(The Sports Xchange) – The Philadelphia Phillies canceled a ceremony to induct Pete Rose into the team’s Wall of Fame after allegations surfaced this week that the all-time hits leader maintained a sexual relationship in the 1970s with a girl before she turned 16.
“Due to recent events, the Phillies and Pete Rose have decided that Pete will not participate in the Phillies Alumni Weekend festivities to be held at Citizens Bank Park on Aug. 10-13, 2017,” the Phillies announced Wednesday in a release.
Rose, who is banned from baseball because he bet on games while manager of the Cincinnati Reds, had been voted by Phillies fans to be inducted into the team’s Wall of Fame. He was scheduled to be honored Aug. 12.
“While I am truly honored that the Phillies fans voted for me to be this year’s Wall of Fame inductee, I am concerned that other matters will overshadow the goodwill associated with Alumni Weekend, and I agree with the decision not to participate,” the now 76-year-old Rose said in a statement.
ESPN’s “Outside the Lines” reported this week that a sworn statement by an unidentified woman, contained in a motion filed in John Dowd’s defense against Rose’s defamation lawsuit, alleges that Rose had a sexual relationship with the woman for several years in the 1970s, beginning before she turned 16.
Dowd oversaw the investigation that led to Rose’s ban from baseball in 1989.
Rose acknowledged he had a sexual relationship with the woman in court documents made public Monday and obtained by ESPN, but he said his information and belief was that it started when she was 16.
Rose was 34, married and the father of two children in 1975 when he admitted he began having sex with the woman, referred to in the filing as “Jane Doe.” Rose said he does not recall how long the relationship lasted, according to the court documents.
The woman’s account does not raise the prospect of a criminal charge for Rose because it is well past Ohio’s statute of limitations.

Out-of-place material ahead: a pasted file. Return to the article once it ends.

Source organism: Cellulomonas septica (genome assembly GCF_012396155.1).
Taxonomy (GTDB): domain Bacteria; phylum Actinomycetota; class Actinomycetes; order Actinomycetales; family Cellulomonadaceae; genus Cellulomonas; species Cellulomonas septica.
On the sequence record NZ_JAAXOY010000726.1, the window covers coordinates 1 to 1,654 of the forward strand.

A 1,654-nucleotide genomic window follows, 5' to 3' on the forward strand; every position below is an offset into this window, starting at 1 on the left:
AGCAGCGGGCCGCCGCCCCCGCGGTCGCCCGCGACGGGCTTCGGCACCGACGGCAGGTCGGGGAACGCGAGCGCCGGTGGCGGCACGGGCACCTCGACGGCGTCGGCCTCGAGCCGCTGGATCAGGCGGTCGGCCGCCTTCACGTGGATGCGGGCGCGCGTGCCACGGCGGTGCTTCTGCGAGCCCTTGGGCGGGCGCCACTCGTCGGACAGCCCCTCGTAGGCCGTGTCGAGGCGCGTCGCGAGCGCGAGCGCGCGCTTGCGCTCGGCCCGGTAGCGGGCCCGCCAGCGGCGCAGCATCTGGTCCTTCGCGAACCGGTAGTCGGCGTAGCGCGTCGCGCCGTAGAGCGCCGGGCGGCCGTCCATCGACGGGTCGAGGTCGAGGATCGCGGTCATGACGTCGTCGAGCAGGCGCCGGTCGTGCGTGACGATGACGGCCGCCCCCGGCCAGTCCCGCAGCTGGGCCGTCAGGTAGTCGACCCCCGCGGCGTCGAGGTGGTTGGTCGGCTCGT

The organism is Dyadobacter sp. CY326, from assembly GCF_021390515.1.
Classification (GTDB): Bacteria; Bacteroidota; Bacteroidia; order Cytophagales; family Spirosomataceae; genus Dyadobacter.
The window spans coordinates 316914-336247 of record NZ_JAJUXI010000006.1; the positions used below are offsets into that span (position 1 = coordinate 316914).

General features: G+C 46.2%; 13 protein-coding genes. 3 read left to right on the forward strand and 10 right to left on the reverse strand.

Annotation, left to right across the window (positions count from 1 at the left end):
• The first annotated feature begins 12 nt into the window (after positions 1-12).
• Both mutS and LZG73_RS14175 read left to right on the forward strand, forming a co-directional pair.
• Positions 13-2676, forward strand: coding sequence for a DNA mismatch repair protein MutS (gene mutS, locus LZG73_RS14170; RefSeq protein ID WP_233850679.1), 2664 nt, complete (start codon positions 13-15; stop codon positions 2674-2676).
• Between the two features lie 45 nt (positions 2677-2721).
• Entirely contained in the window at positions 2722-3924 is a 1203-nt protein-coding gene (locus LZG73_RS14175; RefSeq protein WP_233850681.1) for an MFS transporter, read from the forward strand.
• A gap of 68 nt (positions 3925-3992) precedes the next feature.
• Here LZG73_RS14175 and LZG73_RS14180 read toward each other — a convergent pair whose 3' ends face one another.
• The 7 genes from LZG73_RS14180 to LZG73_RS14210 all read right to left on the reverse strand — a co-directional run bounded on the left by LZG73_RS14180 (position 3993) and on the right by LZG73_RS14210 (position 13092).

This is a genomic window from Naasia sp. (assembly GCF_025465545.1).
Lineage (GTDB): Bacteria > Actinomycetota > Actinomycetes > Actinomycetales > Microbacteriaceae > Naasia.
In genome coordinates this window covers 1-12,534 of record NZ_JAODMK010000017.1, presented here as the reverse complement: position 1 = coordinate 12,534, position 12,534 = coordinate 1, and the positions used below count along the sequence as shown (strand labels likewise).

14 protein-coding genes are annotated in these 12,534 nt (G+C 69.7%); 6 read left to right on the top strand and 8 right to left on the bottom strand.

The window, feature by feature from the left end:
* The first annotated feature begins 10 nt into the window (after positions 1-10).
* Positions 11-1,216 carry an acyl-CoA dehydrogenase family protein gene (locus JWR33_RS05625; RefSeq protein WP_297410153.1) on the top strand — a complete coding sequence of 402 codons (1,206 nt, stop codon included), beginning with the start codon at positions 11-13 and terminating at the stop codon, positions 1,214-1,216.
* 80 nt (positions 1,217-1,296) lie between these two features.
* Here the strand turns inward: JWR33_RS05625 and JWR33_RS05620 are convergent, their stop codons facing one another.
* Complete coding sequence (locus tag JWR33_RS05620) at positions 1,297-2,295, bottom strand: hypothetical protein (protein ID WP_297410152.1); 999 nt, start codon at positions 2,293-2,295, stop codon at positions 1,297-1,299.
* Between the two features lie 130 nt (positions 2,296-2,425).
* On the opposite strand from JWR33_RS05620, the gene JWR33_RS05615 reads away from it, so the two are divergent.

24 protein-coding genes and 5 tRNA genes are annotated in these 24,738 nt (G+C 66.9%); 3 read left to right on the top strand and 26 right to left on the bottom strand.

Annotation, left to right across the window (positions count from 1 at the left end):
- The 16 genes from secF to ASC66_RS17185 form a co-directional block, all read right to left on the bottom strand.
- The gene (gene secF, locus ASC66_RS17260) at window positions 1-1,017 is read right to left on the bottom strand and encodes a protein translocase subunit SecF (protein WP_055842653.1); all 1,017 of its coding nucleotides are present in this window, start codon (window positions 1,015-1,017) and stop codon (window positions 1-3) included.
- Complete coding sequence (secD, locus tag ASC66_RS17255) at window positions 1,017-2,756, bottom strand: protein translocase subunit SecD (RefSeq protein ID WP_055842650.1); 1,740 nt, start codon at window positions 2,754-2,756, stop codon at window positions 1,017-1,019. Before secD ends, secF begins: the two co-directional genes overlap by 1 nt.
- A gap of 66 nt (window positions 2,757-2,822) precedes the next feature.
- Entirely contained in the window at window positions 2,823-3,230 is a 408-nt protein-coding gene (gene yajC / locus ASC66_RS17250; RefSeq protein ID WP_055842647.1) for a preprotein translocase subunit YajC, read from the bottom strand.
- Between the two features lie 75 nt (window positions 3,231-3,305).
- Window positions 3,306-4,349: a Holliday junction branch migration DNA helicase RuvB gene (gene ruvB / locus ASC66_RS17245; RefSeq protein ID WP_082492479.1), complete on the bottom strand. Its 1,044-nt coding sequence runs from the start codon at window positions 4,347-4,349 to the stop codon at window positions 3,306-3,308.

Contacted by “Outside the Lines” on Monday, Ray Genco, one of Rose’s attorneys, said in an email: “John Dowd purposely made a defamatory statement that damaged Pete — serial pedophilia consisting of the statutory rape of 12- to 14-year-olds during spring training. It is also false. And Judge Tucker just ruled that it constitutes defamation per se.
“Dowd can’t defend his own actions here — so he is distracting. It’s just Dowd attacking Pete instead of defending his own inexplicable accusations on the radio the day before Pete was to be honored in Cincinnati at the All-Star Game. His litigation strategy is to further drag Pete’s name through the mud. It’s a witch hunt — and won’t be a successful litigation strategy.”
David Tobin, an attorney for Dowd, told “Outside the Lines” on Monday, “We’ll let the filing speak for itself.”
The Phillies also said they will not give away a Rose bobblehead figure as planned on Aug. 11.
Rose, who played for the Phillies from 1979 through 1983, was a key member of their 1980 World Series championship team.
Last month, the Reds dedicated a bronze statue Rose as the Cincinnati native joined team statues of Joe Nuxhall, Frank Robinson, Ernie Lombardi, Ted Kluszewski, Johnny Bench, Joe Morgan and Tony Perez.
Major League Baseball commissioner Rob Manfred rejected Rose’s request in December 2015 to lift the lifetime ban. In 1997, Rose sought reinstatement to the game by then-commissioner Bud Selig, who never acted on the petition.
Manfred said the eligibility of Rose for the Hall of Fame was a matter beyond his responsibility or authority. In September 2016, Rose petitioned the National Baseball Hall of Fame officials to include him on future ballots. However, Rose’s request for the Hall of Fame to reconsider his case and allow him to stand for election was denied in December.
Rose amassed a record 4,256 hits during his 24-year playing career. He was a career .303 hitter who won three World Series rings.
Rose passed Ty Cobb as career hits leader with 4,192 on Sept. 11, 1985, with a single off San Diego’s Eric Show. Rose played for the Reds from 1963 to 1978 and 1984 to 1986, acting as both a player and a manager from 1984 to 1986 and continuing as just a manager until 1989. Rose’s No. 14 was retired by the Reds in June 2016 after being inducted into the franchise’s Hall of Fame.